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Keeping the faithful

April 9, 2007, Boston Globe, Keeping the faithful, By Omar Sacirbey.

After 50 years, this local mosque thrives but still faces challenges

Boston Globe website

Rafiq Akbar of Dorchester is one of the few people who can say they went fishing with Malcolm X. But it wasn't fishing in the usual sense.

"Fishing means going out and informing the African-American of his heritage and what he wasn't taught while enslaved here in America," Akbar, 80, explained one recent Friday morning inside the Masjid Al Quran mosque, where the fragrance of sandalwood filled the air. Akbar and a small group of Black Muslims with the Nation of Islam bought the brick building at 35 Intervale St. 50 years ago, and since then he has been a part of its sometimes turbulent but transformative history.

"We would inform the nonbeliever that he was Muslim by birth," continued Akbar, formerly Alfred X Sutton, "and that we were in slave masters' names and not in our original names because we were all separated during slavery, the child from the parent, and the slave master did not have any interest in teaching the slave. We'd tell history like it happened."

This year Akbar is telling history again, as he and subsequent generations of worshipers celebrate Masjid Al Quran's golden jubilee. Some members are collecting old newspaper clippings and videos recalling important mosque milestones for an archive, while others are planning interfaith meetings, lectures, and other public events. The highlight is an expected visit by Imam Warith Deen Mohammed , son of longtime Nation leader Elijah Muhammad , who became leader after his father's death in 1975 and brought the movement into mainstream Islam, jettisoning its black supremacist ideas and theology.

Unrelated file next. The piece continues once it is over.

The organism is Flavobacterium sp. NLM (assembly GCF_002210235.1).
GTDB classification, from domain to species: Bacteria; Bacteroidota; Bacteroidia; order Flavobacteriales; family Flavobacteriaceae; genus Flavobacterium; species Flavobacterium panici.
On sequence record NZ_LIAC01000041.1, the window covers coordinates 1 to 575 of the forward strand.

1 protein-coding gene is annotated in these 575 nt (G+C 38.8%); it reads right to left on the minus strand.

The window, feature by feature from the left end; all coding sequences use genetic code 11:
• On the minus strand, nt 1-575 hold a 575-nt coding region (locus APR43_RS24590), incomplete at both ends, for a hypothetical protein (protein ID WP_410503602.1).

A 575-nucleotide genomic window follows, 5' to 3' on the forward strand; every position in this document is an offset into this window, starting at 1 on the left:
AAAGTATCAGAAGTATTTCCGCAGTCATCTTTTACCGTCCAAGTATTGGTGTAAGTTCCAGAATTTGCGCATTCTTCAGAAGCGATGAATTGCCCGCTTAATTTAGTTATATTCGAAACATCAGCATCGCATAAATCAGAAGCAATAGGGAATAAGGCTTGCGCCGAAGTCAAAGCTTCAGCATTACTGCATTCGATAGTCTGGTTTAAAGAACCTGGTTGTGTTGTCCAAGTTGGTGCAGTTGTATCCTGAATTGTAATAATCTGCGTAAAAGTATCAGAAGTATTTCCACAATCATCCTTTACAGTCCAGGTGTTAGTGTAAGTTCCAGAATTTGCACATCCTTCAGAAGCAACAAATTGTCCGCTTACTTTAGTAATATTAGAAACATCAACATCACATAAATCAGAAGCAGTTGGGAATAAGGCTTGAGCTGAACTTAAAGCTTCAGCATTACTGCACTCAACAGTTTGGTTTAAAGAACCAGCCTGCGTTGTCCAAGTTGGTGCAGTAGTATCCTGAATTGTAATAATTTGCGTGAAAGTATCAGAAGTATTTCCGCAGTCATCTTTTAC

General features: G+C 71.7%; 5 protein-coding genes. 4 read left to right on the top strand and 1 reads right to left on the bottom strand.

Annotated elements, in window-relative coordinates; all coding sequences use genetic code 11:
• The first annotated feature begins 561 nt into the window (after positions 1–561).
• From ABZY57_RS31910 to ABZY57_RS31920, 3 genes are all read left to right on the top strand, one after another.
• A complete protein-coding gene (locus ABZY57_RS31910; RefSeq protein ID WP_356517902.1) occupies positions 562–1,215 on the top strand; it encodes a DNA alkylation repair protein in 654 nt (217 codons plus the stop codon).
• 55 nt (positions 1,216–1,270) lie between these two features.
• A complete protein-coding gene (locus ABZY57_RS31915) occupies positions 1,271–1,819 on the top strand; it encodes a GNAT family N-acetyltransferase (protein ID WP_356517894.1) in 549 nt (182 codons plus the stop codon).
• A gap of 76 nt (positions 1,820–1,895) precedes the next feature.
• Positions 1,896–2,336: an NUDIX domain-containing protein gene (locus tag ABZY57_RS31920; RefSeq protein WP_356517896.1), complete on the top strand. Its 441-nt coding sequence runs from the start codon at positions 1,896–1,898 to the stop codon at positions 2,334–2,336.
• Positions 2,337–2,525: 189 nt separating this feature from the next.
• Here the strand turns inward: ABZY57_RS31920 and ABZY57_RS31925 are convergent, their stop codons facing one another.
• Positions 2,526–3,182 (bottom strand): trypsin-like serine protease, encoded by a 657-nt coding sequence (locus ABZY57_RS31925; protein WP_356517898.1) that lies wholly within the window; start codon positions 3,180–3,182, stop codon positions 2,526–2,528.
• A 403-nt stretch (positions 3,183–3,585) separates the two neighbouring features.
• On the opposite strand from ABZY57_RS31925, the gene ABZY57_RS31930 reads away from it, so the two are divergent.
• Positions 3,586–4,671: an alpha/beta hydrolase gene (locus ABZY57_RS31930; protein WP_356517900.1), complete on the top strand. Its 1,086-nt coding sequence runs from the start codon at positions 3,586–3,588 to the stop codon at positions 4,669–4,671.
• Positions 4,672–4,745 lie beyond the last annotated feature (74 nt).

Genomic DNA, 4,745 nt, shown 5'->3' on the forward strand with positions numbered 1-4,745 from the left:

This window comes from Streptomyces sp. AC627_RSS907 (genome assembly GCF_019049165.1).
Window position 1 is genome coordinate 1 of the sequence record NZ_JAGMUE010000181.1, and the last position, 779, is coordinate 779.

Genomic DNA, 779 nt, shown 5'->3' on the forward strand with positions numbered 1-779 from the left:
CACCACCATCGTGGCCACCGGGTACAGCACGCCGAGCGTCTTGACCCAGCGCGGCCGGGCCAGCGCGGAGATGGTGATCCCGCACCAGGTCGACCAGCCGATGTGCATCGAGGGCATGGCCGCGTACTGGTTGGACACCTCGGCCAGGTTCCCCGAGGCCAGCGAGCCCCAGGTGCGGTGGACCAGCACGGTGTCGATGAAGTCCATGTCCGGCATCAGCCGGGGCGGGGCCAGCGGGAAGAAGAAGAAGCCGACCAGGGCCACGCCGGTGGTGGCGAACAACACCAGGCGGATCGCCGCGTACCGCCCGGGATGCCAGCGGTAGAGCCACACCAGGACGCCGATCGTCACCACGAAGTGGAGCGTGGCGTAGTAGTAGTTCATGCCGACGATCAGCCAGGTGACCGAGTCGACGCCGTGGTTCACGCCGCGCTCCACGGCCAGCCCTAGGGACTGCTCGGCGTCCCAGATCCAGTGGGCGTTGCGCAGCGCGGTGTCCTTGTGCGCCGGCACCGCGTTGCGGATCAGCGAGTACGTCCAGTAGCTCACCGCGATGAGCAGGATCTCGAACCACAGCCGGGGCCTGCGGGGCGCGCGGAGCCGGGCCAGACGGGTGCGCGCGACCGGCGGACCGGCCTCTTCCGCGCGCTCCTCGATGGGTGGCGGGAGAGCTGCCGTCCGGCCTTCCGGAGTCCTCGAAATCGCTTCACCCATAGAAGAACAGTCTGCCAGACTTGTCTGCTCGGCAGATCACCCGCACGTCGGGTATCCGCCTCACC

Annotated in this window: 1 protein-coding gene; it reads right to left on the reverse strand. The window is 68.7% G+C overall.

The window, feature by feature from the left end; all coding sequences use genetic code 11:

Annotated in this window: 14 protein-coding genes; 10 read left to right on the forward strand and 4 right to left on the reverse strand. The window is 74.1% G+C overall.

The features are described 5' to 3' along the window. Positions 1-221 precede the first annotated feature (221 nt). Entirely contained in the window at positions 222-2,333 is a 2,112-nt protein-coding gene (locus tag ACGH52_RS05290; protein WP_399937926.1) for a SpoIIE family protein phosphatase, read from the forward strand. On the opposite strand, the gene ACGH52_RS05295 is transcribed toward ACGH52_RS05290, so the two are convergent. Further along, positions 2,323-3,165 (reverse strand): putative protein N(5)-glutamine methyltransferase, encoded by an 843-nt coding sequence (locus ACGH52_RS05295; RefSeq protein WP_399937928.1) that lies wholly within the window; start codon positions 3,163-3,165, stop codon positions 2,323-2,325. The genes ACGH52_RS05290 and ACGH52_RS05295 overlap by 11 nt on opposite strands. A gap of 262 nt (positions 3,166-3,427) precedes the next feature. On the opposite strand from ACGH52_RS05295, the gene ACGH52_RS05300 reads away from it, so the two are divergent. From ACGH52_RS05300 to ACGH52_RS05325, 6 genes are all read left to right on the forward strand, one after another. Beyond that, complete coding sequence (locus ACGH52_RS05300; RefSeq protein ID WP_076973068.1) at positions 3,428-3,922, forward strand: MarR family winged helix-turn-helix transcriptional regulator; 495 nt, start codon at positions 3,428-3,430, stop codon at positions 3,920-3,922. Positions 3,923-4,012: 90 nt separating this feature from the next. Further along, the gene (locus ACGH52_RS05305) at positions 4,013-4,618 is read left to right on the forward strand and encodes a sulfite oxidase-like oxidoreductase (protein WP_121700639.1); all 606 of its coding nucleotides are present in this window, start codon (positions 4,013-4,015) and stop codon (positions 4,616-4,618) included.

"It's very historical," said Ayesha K. Mustafaa , editor of the Muslim Journal in Chicago, the weekly newspaper published by W. D. Mohammed's ministry. "There are only a few locations that still stand today that made the transition from the Nation of Islam days into Islam under Imam W. D. Mohammed."

Originally named Muhammad's Mosque No. 11, the mosque today includes Africans, Arabs, South Asians, and others, attesting to its evolution from black nationalist stronghold to traditional Sunni mosque. Masjid Al Quran, however, faces new challenges, from finding money for repairs to keeping younger generations interested in faith.

"There's still a struggle," said Jamil Abdullah, 31, a second-generation member of the mosque. "Now the struggle is to stay together."